Ok, so you’re on time, with your happy face on, and starting your first conversation.

First of all, you want to find out if investing your time in a business relationship with this person is worth it. Verify, ask questions. If they ask you what you do, be brief and clear. Ask if that’s something they’re looking for. If it is, then immediately follow up with why and what kind of problem they need to solve. If it’s not, ask “so, what are you looking for?” With this tactic, you’ll find much more leads and won’t waste an additional hour explaining what you do to someone who’s not going to become your customer.


Respect your time while offering help.

If you find a person looking for a product like yours, make sure to learn “why”. What kind of issues are they trying to solve? Then, show them how your product can address it and, if possible, share some testimonials. That’s it. Don’t do a demo, unless someone asks for it. Build value based on their main problem. You’ll tell them about the product later. Respect your time and make sure to make the most of it.

Finally, make notes. If you follow the tips above, I guarantee you’ll meet a lot of people who will be a great fit for your business. Don’t lose the information you collected. It will help you build stronger relationships with your future clients.


How to follow up after

Timing is important. During your conversations at the event tell people when you’re going to follow up with them. This first email – if you send it on time – is a great opportunity for you to build trust. Building trust is nothing more than simply delivering on promises (E. Schniter, R. M. Sheremeta & D. Sznycer, ‘Building and rebuilding trust with promises and apologies’). You can easily start off on the right foot.

Also, use your notes for that first email or call. Impress your prospect by mentioning something unique about them. This will show you really care and listened to what they said.


Sales event follow up message


The last piece of advice relates to delivering demos. I hope you managed to book plenty of them. If that’s the case, consider doing a webinar. This will help you scale your conversations and show off the interest that you gained. Why? According to Cialdini (‘Influence: The psychology of persuasion.’, 2007), if someone sees people like them perform an action (for example, buy your product), the chances they will do it too increase by 33%!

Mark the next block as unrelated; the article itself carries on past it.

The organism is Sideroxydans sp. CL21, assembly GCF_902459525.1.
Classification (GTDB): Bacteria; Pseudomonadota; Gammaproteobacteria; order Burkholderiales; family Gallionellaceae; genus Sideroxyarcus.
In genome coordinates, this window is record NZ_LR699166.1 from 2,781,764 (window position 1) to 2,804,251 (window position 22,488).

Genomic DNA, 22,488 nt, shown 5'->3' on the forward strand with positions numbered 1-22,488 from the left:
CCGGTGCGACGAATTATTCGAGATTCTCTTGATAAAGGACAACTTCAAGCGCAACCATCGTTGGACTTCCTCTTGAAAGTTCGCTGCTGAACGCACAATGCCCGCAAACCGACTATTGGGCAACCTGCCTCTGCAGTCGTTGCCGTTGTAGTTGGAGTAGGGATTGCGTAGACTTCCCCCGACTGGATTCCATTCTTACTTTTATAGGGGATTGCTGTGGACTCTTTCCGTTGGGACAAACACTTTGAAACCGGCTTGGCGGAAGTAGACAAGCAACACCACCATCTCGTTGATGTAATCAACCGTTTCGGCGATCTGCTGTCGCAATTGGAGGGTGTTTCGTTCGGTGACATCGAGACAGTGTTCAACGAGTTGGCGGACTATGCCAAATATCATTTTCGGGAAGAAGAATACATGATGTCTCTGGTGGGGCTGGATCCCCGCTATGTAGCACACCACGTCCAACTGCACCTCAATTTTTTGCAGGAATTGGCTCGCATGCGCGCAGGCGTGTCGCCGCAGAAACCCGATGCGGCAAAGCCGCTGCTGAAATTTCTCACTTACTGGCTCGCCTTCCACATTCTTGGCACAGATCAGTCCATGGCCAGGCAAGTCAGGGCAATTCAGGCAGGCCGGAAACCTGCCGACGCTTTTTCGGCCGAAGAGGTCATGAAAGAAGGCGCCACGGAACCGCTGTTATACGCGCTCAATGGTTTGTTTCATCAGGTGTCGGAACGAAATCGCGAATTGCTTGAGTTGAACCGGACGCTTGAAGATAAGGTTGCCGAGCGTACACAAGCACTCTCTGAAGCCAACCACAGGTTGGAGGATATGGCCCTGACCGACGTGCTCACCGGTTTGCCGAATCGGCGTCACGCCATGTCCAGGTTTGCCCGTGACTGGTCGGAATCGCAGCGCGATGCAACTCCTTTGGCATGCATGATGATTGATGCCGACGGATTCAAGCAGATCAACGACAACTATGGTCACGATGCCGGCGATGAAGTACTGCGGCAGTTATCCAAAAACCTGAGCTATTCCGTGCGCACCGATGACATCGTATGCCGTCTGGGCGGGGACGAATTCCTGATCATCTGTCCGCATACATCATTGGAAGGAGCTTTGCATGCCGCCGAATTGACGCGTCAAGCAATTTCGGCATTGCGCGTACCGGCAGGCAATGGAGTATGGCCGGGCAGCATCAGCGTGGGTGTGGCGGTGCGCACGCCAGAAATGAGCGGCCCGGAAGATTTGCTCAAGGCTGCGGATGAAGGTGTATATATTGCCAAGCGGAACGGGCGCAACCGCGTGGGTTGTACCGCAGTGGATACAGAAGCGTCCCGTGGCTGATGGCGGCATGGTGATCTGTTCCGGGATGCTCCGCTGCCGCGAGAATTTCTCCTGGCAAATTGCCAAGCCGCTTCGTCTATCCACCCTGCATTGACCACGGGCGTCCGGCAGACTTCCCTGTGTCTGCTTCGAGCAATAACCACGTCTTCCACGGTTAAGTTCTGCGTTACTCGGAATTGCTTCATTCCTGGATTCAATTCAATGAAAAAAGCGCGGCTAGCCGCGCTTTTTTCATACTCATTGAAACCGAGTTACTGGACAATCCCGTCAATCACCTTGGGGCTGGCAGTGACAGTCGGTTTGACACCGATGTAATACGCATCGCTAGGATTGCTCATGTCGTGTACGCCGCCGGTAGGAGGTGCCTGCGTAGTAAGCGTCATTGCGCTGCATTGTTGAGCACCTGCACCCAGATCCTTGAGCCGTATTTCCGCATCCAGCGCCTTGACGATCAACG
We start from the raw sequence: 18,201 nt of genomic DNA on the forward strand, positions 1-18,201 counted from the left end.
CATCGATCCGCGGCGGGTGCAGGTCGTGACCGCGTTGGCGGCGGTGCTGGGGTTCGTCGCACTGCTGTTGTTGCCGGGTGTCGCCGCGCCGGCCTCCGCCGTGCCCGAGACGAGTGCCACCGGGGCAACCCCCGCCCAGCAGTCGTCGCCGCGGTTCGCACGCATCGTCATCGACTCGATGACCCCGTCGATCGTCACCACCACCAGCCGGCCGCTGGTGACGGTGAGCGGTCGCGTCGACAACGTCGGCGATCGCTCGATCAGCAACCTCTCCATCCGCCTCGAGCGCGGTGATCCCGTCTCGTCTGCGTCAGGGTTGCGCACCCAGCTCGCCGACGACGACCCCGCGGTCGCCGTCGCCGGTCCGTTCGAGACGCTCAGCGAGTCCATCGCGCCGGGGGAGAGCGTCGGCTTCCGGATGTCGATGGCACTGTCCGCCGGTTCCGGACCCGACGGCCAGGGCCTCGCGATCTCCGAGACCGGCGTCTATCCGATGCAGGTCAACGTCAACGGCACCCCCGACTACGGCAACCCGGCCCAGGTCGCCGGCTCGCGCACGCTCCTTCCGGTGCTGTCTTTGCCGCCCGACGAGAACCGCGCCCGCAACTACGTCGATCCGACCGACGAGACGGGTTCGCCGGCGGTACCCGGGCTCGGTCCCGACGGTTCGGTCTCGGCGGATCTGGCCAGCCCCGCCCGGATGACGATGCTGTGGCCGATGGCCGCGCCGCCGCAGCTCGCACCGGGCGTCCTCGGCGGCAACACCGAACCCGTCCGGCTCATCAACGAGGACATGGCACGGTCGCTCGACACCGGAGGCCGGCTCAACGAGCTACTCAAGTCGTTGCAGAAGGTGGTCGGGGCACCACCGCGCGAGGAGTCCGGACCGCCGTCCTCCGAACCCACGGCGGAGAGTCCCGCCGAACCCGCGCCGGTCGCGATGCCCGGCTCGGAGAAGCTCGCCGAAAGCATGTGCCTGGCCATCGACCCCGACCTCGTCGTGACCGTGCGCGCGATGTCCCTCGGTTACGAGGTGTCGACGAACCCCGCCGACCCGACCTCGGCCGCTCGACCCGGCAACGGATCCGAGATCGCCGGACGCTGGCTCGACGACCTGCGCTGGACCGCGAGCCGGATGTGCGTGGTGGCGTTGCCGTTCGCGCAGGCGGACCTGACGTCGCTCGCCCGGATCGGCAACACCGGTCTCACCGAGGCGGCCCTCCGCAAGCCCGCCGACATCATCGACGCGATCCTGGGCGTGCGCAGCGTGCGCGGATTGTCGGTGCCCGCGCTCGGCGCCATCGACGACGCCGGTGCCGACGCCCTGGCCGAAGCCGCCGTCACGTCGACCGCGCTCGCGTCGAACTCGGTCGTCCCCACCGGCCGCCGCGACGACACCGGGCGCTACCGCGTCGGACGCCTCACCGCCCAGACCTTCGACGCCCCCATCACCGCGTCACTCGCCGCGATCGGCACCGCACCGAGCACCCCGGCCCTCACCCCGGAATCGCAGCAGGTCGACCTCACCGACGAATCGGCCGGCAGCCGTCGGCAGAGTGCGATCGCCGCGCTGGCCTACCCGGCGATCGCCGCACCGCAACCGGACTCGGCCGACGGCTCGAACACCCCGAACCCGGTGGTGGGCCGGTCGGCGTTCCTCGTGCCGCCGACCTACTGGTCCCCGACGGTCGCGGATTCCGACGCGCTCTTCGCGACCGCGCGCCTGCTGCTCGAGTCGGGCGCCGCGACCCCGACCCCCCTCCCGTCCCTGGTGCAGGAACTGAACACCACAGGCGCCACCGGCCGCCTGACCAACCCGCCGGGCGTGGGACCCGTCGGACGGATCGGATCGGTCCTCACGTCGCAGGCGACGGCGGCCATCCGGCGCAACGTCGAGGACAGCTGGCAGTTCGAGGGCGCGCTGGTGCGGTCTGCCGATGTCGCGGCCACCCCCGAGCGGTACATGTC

Summing up

There’s no foolproof scheme that will guarantee a success every time. But, if you follow these rules, the road to becoming a sales events expert is much easier and less stressful. Remember that every step is equally important. Put effort into the preparation, be aware of the subconscious messages you’re sending at the conference or trade show, and follow up, as promised. Build an audience that will help you sell.

If you have some more insightful tips, feel free to share! We would love to learn from you  :-)!


While we’re at it, be sure to check our upcoming online marketing bootcamp. Perhaps we’ll see you there!


Online Marketing Bootcamp


A sales professional's guide to successful events

The post A Sales Professional’s Guide to Successful Events appeared first on GetResponse Blog – Online Marketing Tips.

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Can altruism exist without empathy? Lessons from the ant world

New research shows that termite-hunting Matabele ants dress the wounds of injured comrades. It is the first time an insect has been shown to display healing behavior toward others.

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9 Listing Photo Do's and Don'ts

Your bags are packed, you’re ready to move and the last thing you want to do is follow your agent’s advice about putting time and money into your listing photos. But if you don’t, your photos could prevent the home from selling quickly.

Consider these nine do’s and don’ts to help your listing attract the attention it deserves.

1. Do: Take a shot from the curb.

Keep your home’s curb appeal top of mind. Buyers often decide in a matter of minutes (or seconds) whether they want to keep looking or move on to another listing.

Make sure you get the whole house in the shot, and don’t let cars or other objects block your line of sight.

Don’t: Create a landslide.

When taking a shot from the curb, be mindful of your camera’s angle. The roofline should be parallel with the photo’s frame to make it look level – not like there’s a landslide on the property.

2. Do: Welcome visitors.

An attractive front door and entryway go a long way in setting the tone for the rest of your home. Leaving the door open in one of your photos can also send a welcoming message.

Don’t: Threaten visitors.

Remove any threatening signs or barriers on the property before taking photos. The goal is to create a feeling of warmth with your listing photos – not scare onlookers away.

3. Do: Consider a bird’s-eye view.

Taking a photo from above is a great way to show off a large property or a waterfront location. Crop the photo close enough so the home is visible without having to draw an arrow or a box around it.